Plaintiff photographer took a photo that Apple used in an April 2010 TV commercial for the iPhone 3GS. The 30-second commercial showed the photo for about 5 seconds. Plaintiff sued for copyright infringement, claiming Apple did not have the proper license to use the photo. She sought to recover Apple’s “indirect profits” on iPhone sales attributed to the infringement. Apple moved for partial summary judgment on the issue of damages, arguing such damages were “impermissibly speculative.” The court granted the motion.
Apple made four arguments showing a lack of a causal nexus between the use of the photo and plaintiff’s claim for profits. First, Apple contended that plaintiff proffered no evidence to support her claim that the photo itself caused any sales. Second, Apple argued that the iPhone was “well established in the consumer marketplace” at the time of the commercial which made it impossible to ascribe iPhone 3GS sales to the use of a single commercial, let alone one image in a single commercial. Third, two additional commercials ran during the time period that the commercial ran, each featuring different applications that can be used on an iPhone. Fourth, overall sales of the iPhone decreased during the relevant time period, February 28, 2010 to May 29, 2010, which is the time during which the commercial aired and the month immediately preceding and following that period.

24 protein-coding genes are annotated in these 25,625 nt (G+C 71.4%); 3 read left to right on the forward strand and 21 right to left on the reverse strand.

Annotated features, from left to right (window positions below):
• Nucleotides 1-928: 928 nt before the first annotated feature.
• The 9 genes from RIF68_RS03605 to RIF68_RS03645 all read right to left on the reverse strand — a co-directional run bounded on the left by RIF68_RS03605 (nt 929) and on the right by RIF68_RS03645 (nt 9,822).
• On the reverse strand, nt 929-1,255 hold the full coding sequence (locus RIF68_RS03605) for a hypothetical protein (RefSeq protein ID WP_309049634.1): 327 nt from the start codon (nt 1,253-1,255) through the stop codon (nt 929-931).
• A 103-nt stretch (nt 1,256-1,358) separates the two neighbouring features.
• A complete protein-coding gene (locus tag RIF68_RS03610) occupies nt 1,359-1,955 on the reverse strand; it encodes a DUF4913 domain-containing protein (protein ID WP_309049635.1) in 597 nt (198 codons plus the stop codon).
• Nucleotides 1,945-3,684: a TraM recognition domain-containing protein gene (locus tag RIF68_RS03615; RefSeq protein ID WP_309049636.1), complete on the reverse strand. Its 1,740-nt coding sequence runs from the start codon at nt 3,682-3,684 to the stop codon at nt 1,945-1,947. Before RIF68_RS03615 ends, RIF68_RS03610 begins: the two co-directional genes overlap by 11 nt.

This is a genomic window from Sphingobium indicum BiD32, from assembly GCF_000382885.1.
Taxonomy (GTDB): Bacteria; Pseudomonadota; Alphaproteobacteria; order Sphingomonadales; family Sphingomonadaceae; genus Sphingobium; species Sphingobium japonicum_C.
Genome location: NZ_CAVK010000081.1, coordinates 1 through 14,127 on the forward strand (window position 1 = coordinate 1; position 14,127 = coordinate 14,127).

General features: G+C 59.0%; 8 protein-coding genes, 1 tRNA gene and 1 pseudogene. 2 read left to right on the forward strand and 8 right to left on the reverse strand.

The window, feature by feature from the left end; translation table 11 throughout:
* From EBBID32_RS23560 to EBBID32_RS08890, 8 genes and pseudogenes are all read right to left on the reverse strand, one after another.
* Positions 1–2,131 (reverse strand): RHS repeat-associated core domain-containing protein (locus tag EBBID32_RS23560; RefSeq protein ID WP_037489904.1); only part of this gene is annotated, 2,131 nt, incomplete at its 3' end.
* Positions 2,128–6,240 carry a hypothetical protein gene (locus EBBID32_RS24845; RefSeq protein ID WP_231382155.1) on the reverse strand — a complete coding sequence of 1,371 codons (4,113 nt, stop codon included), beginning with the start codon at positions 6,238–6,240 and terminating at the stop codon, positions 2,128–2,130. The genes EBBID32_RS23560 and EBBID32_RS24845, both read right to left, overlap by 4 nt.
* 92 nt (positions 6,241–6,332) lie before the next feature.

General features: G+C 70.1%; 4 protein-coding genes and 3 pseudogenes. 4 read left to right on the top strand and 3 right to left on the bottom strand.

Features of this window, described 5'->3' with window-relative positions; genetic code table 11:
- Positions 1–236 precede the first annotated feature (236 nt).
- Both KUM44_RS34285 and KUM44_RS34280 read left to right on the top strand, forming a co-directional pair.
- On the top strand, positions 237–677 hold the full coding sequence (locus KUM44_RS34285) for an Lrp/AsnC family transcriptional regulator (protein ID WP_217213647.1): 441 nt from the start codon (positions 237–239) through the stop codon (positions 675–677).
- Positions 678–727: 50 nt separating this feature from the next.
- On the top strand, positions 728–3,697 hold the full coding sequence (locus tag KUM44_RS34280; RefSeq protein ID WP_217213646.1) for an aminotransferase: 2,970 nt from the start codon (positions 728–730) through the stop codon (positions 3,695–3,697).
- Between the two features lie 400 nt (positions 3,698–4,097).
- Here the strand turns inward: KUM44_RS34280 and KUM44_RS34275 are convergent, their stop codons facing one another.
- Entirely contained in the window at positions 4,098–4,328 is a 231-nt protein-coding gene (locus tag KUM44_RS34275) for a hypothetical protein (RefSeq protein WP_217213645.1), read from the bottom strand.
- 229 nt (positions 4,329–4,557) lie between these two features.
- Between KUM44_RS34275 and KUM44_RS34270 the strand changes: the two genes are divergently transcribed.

The court found that plaintiff proffered no evidence that the use of the photo caused any iPhone 3GS sales, nor that the commercial did itself. The photo was integrated into no more than five seconds of a 30–second commercial where numerous images and various product functions were displayed. There was no evidence showing that sales resulted from the mere use of the photo. The court noted that as a threshold matter, it was plaintiff’s burden to establish a causal connection to some portion of profits before Apple would have to carry the burden of apportioning profits that were not the result of infringement. The court found that plaintiff did not proffer any evidence directly related to causation or even a method for showing that the alleged infringement actually influenced customers.
It’s important to note that this decision does not mean Apple has gotten away with copyright infringement. The decision is on the measure of damages, not liability (which remains an open question). Moreover, this case deals just with the question of actual damages under the Copyright Act. Plaintiff may yet assert an entitlement to statutory damages, which could range anywhere from $750 to $150,000.